On the 30th May, 2020, People’s Human Rights Forum reported, that a number of LGBTQ-identifying refugees drawn from different sub-Saharan countries at the Kakuma Refugee Camp had been brutally attacked by other refugees in a suspected homophobic attack leading to loosing of consciousness of at least 2 of them attacked.

According to Kiyimba, 23, a Ugandan national and a gay-identifying refugee living in the camp, who spoke to CMRSL on WhatsApp, the two separate attacks occurred at 7.30 pm at the Transit Centre close to block 13 which houses about 250 LGBTQ+ refugees from different sub-Saharan countries. A total of 6 six refugees were injured and two more fainted. Police arrived 40 minutes later after the injured had already been taken to the hospital. The injured are currently being treated at the Camp’s medical facility situated within the camp.  There has been no response from UNHCR or the authorities.  Those injured have been denied medical examination reports (P3 Forms) by the police. The refugees are still in the block which Mr. Kiyimba says is open and accessible to anyone. The LGBTQ+ refugees are living in fear.  Attacks are usually perpetrated by the general refugee population and some members of the Turkana community.

Pictures shared on by LGBTIQ Kakuma Camp on Facebook on 31st May and those of People Human Rights Forum a day earlier showed a young man, lying unconscious and at least 2 others with deep cuts all over their bodies. These men were said to have been attacked by a group of other people on suspicion that they might have been gay.

This comes barely two months after Aneste Mweru, a gay refugee from the camp, was found dead on 14th April, 2020 by apparent suicide outside the UNHCR’s Nairobi office, a death that then highlighted the plight of LGBTQ refugees in Kenya.

Kenya hosts hundreds of LGBTQ refugees at the sprawling Kakuma Refugee camp which is approximately 700 KMS North-West of the Kenya’s capital – Nairobi.

LGBTQ refugees in Kenya have fled other African countries where they face persecution. Although Kenya offers relative ‘freedom’, LGBTQ refugees, still face serious human rights violations that sometimes lead to death, as they wait to be granted asylum in third countries.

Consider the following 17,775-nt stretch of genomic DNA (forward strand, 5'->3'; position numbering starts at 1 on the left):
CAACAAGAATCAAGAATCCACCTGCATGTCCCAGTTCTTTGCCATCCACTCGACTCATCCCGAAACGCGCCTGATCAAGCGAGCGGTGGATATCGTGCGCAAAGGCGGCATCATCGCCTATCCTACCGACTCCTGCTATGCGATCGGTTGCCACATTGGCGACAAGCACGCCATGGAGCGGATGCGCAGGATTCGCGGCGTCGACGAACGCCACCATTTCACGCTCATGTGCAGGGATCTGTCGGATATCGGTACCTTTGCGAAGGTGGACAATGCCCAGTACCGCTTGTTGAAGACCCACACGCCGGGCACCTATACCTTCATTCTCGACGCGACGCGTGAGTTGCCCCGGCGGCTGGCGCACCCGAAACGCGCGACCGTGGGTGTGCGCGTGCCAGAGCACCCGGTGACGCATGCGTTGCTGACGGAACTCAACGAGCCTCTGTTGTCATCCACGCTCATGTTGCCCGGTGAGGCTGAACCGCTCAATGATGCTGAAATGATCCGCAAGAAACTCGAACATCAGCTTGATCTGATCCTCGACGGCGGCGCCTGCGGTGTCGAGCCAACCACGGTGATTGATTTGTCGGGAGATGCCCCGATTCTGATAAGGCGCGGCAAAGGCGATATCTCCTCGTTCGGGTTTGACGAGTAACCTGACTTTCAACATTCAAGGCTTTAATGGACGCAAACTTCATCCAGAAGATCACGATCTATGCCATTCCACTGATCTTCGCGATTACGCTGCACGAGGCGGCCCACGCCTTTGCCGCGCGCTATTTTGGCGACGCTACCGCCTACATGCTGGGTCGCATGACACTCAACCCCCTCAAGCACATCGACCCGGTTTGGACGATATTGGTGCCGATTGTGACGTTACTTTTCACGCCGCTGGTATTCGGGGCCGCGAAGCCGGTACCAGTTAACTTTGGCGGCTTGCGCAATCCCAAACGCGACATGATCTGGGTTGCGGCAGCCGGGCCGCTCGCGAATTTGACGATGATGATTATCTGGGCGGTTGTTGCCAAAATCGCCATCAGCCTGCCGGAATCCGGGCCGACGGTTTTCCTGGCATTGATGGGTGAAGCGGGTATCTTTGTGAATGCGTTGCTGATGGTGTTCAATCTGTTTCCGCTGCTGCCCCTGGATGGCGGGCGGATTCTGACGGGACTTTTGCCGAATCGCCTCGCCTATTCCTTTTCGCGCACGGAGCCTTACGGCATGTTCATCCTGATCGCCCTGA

In Kenya itself, homosexuality is criminalized and homophobic sentiment runs deep leading to violence. At the refugee camp, LGBTQ refugees face constant homophobic attacks from both fellow refugees and the local host community.

For example, in December, 2018, after a brutal attack that left more than 20 injured, LGBTQ refugees were relocated to Nairobi,  only to be forcefully repatriated back to the Kakuma refugee camp 6 months later, where they continue to face attacks.

After repatriation, they were attacked again on 21st December, 2019 and 9th January, 2020 by members of the local Turkana community, while camped outside the UNHCR reception centre for safety, leading to at least 15 serious injuries and destruction of several of their shelters. They have also decried corruption in the relocation process to third countries.

Earlier on 11th December, 2019, the Center for Minority Rights and Strategic Litigation had written to the agency about a reportedly missing LGBTQ refugee, without response.

In April 2020, the LGBTQ held a sit in outside the UNHCR offices at Kakuma calling for quicker relocations and security within the camp but after a few days, on 27th April, 2020, police moved in on the protesters with tear gas and batons leading to several injuries among the refugees.

A few days later, authorities were called in after the LGBTQ refugees were attacked by other refugees.

LGBTQ refugees have been quoted decrying repeated attacks because of their sexual orientation while police and the United Nations refugee agency, UNHCR, have failed to protect them.

By cmrsl

  1. Am one of the LGBTI+ Person ,living in kakuma refegue camp but the situation we pass through is heard and place which we may not even think about tomorrow ,UNHCR pretended like it protecs us ,while not please we need a serious protection UNHCR

  2. I regreat why I fled to Kenya to seek for protection from UNHCR .My life has been at stake and I know one day I will end my life other than being killed in this hell called Kakuma and Kenya at large . UNHCR officials ,God will judge you .Let’s loose our lives because that’s what you need .

  3. Ts true many attacks have been happining to us here in kakuma and reported to both UNHCR and police but Unhcr have not come up to protect the Lgbtiq on kakuma camp me personally I have ever been beaten and warned I currently stay in fear they just gave me one week that if I don’t disappear I will regret instead yes I reported but still am not protected am now calling upon whoever can raise the voice allover the world to come and help the lgbt in kakuma.
    Contact. Kizitolawrence112@gmail.com

  4. we need protection
    we are not safe in the camp
    we face a number of challenges in kakuma refugee camp like threats, attacks, assaults discriminations among our fellow refugees in the community and the police
    please rescue our lives in the community of KAKUMA camp

  5. we are denied services from #unhcr like medical, no access to the community market,no access to water in the community
    police they are always chase us from the police station that they are tired with our daily repotting on attacks and threats

  6. We really call upon all oganizations to please come out and refuge us …we the LGBTIQ+ we diserv a second chance in this world we are humans like you we are also red blooded we really shear the same rights help us
    Yours Alex

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